I am *guessing* that since the OP has had a 'trac' done - rather than a mask, the machine's hose is directly connected to a 'port' of some kind in the OP's throat?

Again, only a guess on my part. I am unaware that the two are even used together, but my discussion on this topic was many years ago, as well as short.

http://www.mddcsoc.org/pdf/Bipap.pdf

https://paws.gru.edu/pub/respiratory/Doc...olicy3.pdf

it definitely says that vpap isn't supposed to be used with a trach, ever! I suspect that it is very dangerous for the OP to use vpap with a trach.
Post Reply Post Reply
#9
luvkher,

As others have pointed out, your question is really beyond the expertise of the members of this forum to ask. The vast majority of us are just patients with OSA being treated by CPAP or BiPAP, a few of us have CSA and use ASV machines. But we all have intact airways and so we really have no idea how a BiPAP can even be made to work with a trach.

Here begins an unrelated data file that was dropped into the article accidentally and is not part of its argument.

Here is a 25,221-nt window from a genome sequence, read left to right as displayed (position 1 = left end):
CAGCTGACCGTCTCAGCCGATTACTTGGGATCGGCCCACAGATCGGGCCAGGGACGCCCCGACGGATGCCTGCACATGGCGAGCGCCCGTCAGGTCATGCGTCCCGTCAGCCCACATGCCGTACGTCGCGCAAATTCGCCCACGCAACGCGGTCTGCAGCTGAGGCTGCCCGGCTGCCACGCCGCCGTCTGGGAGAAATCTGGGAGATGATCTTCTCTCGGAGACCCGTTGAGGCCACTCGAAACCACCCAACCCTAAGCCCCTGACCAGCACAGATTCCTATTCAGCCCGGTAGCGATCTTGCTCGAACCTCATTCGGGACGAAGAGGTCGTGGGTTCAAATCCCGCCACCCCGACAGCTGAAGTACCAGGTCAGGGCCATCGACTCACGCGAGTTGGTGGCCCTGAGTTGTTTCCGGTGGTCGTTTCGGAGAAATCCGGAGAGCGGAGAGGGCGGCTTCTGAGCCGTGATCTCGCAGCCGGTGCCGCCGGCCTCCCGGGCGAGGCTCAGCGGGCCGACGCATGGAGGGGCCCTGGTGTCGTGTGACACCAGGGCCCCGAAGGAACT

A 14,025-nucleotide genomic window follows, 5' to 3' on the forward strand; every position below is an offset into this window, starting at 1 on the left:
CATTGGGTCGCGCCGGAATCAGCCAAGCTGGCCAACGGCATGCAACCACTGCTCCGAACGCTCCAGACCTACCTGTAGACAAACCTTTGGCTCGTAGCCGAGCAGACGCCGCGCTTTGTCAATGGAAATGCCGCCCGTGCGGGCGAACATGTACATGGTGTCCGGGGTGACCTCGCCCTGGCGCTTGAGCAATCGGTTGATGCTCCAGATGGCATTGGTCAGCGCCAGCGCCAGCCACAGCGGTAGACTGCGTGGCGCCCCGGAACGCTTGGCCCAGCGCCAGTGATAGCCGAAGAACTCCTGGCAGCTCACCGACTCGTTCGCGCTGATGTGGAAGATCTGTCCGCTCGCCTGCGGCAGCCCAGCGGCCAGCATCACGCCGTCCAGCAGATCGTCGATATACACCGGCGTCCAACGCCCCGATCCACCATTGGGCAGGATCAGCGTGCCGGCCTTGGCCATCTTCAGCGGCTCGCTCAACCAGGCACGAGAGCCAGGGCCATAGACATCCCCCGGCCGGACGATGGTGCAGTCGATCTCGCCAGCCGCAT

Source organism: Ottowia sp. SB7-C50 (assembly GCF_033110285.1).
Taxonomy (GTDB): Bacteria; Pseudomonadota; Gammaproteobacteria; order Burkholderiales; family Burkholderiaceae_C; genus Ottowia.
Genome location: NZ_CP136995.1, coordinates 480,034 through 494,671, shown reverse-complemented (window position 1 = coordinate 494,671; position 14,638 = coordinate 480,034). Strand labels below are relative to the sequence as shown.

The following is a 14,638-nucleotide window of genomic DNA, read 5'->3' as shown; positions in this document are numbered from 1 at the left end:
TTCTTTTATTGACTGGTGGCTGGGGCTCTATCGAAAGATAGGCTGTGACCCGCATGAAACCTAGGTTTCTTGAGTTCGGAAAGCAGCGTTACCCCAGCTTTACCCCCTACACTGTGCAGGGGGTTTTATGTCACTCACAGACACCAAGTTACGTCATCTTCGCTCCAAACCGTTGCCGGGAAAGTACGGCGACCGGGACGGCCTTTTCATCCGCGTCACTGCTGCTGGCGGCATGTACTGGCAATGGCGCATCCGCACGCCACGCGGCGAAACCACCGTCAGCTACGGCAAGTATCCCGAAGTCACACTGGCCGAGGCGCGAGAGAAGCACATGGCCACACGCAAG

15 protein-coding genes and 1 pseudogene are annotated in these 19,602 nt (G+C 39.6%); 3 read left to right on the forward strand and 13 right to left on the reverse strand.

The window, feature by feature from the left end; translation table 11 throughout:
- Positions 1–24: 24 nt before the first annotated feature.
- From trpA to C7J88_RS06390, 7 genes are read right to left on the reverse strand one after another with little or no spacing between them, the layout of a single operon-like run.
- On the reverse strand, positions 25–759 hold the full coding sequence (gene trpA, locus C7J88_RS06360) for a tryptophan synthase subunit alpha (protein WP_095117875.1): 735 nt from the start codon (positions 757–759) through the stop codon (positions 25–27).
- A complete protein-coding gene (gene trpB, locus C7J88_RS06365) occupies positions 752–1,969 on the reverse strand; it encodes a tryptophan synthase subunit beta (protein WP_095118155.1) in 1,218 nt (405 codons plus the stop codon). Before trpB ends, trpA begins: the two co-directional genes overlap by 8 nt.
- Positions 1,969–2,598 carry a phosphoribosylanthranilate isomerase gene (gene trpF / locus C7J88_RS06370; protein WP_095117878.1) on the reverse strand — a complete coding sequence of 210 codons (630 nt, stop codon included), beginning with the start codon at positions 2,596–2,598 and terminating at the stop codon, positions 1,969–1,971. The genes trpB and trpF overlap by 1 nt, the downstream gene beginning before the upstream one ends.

You need to ask the doctor treating you this question.
Post Reply Post Reply


#10
me50, VPAP is ResMed's bilevel. Bilevel CPAPs are often used for those who need assistance with breathing, usually at night. It is not sleep apnea related at all. I know of several persons with cervical spinal cord injuries who use a bilevel only at night to assist them as a kind of mild ventilator.

From what little OP has said, it is apparent he knows what he is talking about. Someone with a trach would not just blithely hook just anything up to it.